A Seshan

Let’s wait and watch this summer

A SESHAN | Updated on January 23, 2018 Published on April 07, 2015

Blast from the past Will food inflation return? N Sridharan

Besides expecting banks to pass on earlier rate cuts, inflation concerns contributed to RBI keeping rates unchanged

The Reserve Bank of India’s first bi-monthly review for the current fiscal year makes no changes in the policy rates and ratios. As the governor said in the press conference, it is status quo only in monetary policy but not in the efforts being made to improve the working of the system and the economy. Besides the review of trends in domestic and international economy and the rationale for keeping the rates unchanged, the document also carries important regulatory measures relating to such areas as banking structure, financial markets, the issue of rupee bonds in foreign countries by Indian companies, and the promotion of investment in gilt-edged securities by individuals.

The RBI used to announce its annual policy at the beginning of each financial year after studying the Budget and its implications for the economy. This practice seems to have been given up. The current review is described as the “First Bi-Monthly Monetary Policy Statement 2015-16”. There is a detailed Monetary Policy Report accompanying the review that is available on the RBI’s website.

A pendulum swing

In the past, I used to argue against the bank giving any estimates of money supply growth in the fiscal year as it had given up its Friedmanian policy of monetary targeting, advocated by the Chakravarty Committee (1985). Now the RBI has stopped giving projections of deposit/credit/money supply growth. It has also gone to the other extreme of not discussing these variables either in the policy review or in the policy report.

It would have been appropriate to present some data, discussing the trends and the underlying causes. There is a section on liquidity conditions in the report with charts but a table would have been more helpful. The definition of liquidity adopted by the RBI to monitor market conditions, would have been appropriate.

In the past the RBI used to give such a definition and present data on the overhang of liquidity that guided its policy stance. One would like to know from it whether there has been a change in money multiplier in the context of the campaign for financial inclusion.

I am not sure of the projections of the Bank for inflation in the current year and FY2017. CPI inflation is projected at current levels in the first quarter of 2015-16 moderating thereafter to around 4 per cent by August but firming up to reach 5.8 per cent by the end of the year. The Review takes note of the adverse weather conditions in the recent months but is not overly perturbed by the extent of damage to crops appearing in newspaper reports. Summer is generally the time for prices to rise before they go down with the arrival of kharif crops.

Forward purchases

It is quite likely that this summer may see a resurgence of double-digit inflation, attributable to vegetables and fruits that have suffered extensively, besides cereals and pulses. Supply management is going to be crucial. What is the use of holding bulging stocks of grains if they are not released in the market to control prices? The rabi procurement of wheat starting on May 1 will add to the problem of dwindling stocks in the market. The government should not have any ambitious target for wheat procurement but instead try to reduce the stocks in the godowns.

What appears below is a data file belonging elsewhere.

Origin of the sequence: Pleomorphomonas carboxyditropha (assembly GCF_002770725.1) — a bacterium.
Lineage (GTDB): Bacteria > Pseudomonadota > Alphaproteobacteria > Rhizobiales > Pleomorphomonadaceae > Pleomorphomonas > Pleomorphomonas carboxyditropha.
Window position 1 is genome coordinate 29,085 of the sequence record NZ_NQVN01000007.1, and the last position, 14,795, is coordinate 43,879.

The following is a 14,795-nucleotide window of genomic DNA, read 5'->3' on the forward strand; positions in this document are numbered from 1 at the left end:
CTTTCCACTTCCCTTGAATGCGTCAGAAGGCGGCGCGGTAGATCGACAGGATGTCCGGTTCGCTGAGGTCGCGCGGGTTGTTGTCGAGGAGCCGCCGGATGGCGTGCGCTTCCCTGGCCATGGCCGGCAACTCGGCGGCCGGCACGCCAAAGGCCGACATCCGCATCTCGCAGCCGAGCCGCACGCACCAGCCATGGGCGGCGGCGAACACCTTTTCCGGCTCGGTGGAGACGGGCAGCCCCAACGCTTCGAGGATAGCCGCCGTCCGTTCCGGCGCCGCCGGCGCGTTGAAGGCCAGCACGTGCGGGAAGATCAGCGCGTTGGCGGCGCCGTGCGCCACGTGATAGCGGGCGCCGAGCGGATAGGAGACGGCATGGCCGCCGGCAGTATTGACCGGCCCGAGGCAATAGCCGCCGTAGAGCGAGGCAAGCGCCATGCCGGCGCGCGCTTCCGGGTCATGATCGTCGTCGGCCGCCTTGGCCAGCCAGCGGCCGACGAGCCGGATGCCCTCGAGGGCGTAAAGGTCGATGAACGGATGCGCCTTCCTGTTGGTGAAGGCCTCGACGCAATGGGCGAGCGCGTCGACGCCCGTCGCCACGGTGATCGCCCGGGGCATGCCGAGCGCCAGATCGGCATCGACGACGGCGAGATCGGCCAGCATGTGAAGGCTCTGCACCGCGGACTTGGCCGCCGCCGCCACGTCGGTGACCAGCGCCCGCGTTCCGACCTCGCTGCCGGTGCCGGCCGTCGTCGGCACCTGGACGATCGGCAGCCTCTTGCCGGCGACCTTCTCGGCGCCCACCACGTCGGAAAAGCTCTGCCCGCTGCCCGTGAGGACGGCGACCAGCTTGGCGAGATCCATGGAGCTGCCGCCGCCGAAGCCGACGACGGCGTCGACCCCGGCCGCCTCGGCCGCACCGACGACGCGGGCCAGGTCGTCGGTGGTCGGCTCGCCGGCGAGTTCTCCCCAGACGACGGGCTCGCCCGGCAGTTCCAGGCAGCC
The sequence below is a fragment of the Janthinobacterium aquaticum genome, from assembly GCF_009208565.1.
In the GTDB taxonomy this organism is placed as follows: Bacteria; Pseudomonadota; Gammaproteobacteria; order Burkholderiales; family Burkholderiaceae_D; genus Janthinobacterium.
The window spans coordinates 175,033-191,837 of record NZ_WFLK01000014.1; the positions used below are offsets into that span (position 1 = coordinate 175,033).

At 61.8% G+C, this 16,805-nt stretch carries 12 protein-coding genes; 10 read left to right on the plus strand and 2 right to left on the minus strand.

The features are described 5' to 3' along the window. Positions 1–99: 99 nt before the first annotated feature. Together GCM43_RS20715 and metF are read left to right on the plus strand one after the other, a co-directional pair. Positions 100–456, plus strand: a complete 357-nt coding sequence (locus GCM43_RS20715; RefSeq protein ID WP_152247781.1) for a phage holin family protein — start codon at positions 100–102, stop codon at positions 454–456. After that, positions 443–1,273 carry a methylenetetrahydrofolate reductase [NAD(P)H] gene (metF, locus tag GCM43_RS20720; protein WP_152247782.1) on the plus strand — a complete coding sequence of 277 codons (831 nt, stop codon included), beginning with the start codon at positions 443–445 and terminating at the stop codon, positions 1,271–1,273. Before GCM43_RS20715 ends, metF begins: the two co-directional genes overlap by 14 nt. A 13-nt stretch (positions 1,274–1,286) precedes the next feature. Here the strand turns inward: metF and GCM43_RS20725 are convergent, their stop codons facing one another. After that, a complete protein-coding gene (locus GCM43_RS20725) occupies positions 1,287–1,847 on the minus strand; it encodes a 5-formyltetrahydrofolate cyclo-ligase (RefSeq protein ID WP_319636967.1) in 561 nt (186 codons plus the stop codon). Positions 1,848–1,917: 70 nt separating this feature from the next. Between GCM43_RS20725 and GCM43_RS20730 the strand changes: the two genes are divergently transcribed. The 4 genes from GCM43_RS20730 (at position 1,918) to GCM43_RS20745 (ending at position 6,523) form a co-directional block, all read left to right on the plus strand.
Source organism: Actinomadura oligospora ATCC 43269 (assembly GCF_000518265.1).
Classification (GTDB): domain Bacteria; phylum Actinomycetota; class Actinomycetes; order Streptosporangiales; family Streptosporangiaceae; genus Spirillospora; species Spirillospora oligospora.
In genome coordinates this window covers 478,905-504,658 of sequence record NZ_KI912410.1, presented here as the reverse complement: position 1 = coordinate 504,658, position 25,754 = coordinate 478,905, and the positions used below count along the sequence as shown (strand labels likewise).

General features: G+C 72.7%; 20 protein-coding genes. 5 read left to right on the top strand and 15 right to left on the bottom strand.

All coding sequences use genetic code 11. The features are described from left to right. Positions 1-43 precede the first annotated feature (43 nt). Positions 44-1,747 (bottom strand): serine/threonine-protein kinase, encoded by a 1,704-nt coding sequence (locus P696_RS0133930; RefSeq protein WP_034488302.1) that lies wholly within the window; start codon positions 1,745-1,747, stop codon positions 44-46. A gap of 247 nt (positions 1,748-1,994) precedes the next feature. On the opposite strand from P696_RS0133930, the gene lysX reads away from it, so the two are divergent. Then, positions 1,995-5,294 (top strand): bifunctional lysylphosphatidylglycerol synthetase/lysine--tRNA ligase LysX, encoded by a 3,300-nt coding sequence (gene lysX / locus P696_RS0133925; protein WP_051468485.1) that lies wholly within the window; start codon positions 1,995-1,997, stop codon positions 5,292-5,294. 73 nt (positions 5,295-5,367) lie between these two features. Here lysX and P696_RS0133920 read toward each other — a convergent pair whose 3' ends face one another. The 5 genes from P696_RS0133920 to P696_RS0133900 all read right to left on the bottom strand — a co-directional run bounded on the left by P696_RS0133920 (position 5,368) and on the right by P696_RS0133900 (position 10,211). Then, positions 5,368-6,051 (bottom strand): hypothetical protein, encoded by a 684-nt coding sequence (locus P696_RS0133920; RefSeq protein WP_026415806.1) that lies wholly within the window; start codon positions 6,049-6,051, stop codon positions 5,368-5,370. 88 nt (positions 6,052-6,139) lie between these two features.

As far as vegetables are concerned, the government should think of entering into forward purchases abroad with imports so arranged in different ports that inland transportation costs are reduced. There is a transportation model in linear programming that tackles the question of where the imports could land so that they are close to the consuming centres.

One does not know whether the officials concerned are familiar with the technique. They can take the help of the management schools and experts in operations research. The contract for forward purchase may provide for cancellation if later imports are found to be not necessary. No doubt there will be penalties for such cancellations, but the costs should be balanced against the benefits of price stability. The country has sufficient exchange reserves to afford to import vegetables and fruits.

Anti-inflationary undercurrent

The governor pointed out in the press conference that there had not been a satisfactory transmission of the reduction in repo rates to lending rates. Probably this was also at the back of his mind when he decided against any further cut in the rate. Such a cut would only augment the profits of banks borrowing from the RBI with no benefit to the ultimate consumer of credit. He advocated marginal costing of the base rate. It is not likely to be acceptable to banks that would like the average cost of funds to be the basis. This will be true especially in the case of banks with low current/savings account (CASA) deposits.

The one salient feature of the policy is the strong undercurrent of an anti-inflationary stance. The RBI will stay focused on ensuring that the economy disinflates gradually and durably with CPI inflation targeted at 6 per cent by January 2016, and at 4 per cent by the end of 2017-18. Although the target for end 2017-18 is defined terms of a tolerance band of +/- 2 per cent around the mid-point, it will be the RBI’s endeavour to keep inflation at or close to this midpoint, with the extended period provided for achieving the mid-point, mitigating potentially adverse effects on the economy.

The author is a Mumbai-based economic consultant

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Published on April 07, 2015
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